March 29, 1912
by Frederick Michaels
On an endless ghostly sea of ice,
we hold against a veil of white wind,
our tent more tomb than refuge.
Safe, but only to count final minutes,
we huddle near fire without warmth,
spared at least the fear of darkness
while last words are painfully found
in a morning’s mind-numbing cold.
With bodies drained of strength and will
by this wretched beguiling wilderness,
our mastery of the pole feels but hollow.
The ash taste of Norway’s flag waving,
marking zero degrees south before us,
fills our mouths still these weeks later.
Just 34 days behind Amundsen’s dogs,
our bodies man-hauled near to death.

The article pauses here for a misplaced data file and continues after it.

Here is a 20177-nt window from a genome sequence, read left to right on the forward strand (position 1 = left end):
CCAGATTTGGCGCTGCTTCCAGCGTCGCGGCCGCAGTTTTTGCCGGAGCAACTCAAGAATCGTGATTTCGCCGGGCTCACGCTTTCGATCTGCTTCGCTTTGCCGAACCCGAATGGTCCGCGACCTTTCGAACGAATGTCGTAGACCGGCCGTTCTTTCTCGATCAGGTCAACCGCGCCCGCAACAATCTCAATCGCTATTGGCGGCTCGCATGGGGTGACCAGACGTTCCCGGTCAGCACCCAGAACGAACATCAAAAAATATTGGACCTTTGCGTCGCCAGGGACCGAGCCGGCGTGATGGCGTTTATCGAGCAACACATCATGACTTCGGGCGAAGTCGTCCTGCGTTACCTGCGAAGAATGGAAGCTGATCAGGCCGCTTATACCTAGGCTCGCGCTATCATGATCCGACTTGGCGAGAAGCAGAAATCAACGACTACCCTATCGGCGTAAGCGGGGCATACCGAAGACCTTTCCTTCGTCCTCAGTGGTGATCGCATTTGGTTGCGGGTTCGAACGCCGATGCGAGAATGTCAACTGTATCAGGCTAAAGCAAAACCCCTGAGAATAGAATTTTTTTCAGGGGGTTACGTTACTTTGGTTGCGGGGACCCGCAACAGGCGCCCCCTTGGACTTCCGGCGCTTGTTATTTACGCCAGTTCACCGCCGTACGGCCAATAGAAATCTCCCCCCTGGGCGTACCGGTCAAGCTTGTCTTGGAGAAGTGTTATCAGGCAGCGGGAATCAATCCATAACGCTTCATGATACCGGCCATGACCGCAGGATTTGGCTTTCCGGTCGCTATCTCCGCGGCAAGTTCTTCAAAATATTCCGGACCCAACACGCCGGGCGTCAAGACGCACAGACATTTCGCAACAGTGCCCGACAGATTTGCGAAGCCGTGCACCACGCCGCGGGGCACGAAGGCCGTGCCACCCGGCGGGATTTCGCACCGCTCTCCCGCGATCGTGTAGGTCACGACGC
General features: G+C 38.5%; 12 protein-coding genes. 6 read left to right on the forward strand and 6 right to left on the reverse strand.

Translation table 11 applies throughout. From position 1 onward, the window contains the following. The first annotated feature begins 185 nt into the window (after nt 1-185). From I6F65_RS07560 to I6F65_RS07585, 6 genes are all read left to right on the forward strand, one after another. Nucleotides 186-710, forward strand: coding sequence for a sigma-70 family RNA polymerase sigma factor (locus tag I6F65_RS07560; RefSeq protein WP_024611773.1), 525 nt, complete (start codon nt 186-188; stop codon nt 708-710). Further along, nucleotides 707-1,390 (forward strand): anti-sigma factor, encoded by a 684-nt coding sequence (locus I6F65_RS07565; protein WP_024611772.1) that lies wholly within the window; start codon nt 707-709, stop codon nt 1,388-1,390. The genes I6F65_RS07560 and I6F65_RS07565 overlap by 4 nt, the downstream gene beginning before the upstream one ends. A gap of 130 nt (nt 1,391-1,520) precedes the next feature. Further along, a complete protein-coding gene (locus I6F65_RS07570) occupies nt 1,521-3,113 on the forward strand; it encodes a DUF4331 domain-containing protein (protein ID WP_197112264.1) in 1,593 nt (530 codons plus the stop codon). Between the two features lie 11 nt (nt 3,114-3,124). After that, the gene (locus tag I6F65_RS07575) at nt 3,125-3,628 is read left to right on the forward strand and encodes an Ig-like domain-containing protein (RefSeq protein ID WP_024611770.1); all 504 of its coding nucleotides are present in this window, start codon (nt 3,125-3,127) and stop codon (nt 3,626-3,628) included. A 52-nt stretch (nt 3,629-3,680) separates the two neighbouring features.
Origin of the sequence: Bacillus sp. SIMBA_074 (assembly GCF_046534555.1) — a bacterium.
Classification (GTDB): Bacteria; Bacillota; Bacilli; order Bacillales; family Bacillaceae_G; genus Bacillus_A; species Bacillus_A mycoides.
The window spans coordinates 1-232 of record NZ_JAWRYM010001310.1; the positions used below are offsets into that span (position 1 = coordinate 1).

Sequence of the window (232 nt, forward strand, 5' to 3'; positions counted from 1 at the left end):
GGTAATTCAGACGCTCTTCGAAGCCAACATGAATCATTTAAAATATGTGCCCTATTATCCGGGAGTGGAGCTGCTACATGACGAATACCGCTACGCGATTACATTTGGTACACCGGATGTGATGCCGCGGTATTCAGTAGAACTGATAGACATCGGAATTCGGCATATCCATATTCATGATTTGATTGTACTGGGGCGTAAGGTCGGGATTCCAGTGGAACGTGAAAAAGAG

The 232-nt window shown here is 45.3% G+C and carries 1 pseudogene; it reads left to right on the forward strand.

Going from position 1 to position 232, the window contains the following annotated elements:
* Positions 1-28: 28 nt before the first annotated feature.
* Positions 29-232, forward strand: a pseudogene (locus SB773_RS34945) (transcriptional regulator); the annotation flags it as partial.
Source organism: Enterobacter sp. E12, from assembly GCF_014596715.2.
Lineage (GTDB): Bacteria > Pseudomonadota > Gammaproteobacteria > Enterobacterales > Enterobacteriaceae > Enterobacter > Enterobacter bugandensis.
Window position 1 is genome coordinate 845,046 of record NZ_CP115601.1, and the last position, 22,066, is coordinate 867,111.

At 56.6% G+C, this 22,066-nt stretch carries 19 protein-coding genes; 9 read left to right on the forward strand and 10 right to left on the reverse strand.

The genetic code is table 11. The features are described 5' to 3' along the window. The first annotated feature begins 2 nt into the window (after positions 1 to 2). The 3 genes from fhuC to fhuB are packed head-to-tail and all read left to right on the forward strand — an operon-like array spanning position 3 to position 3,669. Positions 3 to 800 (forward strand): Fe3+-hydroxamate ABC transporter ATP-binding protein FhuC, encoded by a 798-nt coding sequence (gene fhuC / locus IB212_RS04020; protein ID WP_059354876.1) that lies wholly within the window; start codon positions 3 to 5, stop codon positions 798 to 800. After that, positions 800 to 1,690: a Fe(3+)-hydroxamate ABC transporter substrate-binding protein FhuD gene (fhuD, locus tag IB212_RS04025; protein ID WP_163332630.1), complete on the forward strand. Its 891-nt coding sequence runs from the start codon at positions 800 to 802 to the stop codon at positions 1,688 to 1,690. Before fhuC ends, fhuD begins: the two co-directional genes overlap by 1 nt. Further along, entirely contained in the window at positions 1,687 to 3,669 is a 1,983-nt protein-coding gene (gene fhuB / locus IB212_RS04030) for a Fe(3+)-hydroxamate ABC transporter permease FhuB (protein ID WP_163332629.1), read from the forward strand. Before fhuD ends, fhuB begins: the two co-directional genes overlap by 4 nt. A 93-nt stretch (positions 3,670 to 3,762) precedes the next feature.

English character, so well appointed
to this noble task, defeated so cruelly,
forfeit of glory, fortune, and now life.
History will not be kind to our account
— triumph wanting, pitiful fate sealed
in an ungodly shroud of white crystals.
Perhaps a few pages for Captain Scott.
We others? — an overlooked footnote.
Howling west winds swallow voices
worn to bare whispers by exhaustion.
Dying men struggle to say good-byes
in ways men have done over centuries.
I conjure visions of Oates and Evans,
long dead on the horrible trek here.
My ink frozen, my pen slows, stops.
I think I am asleep.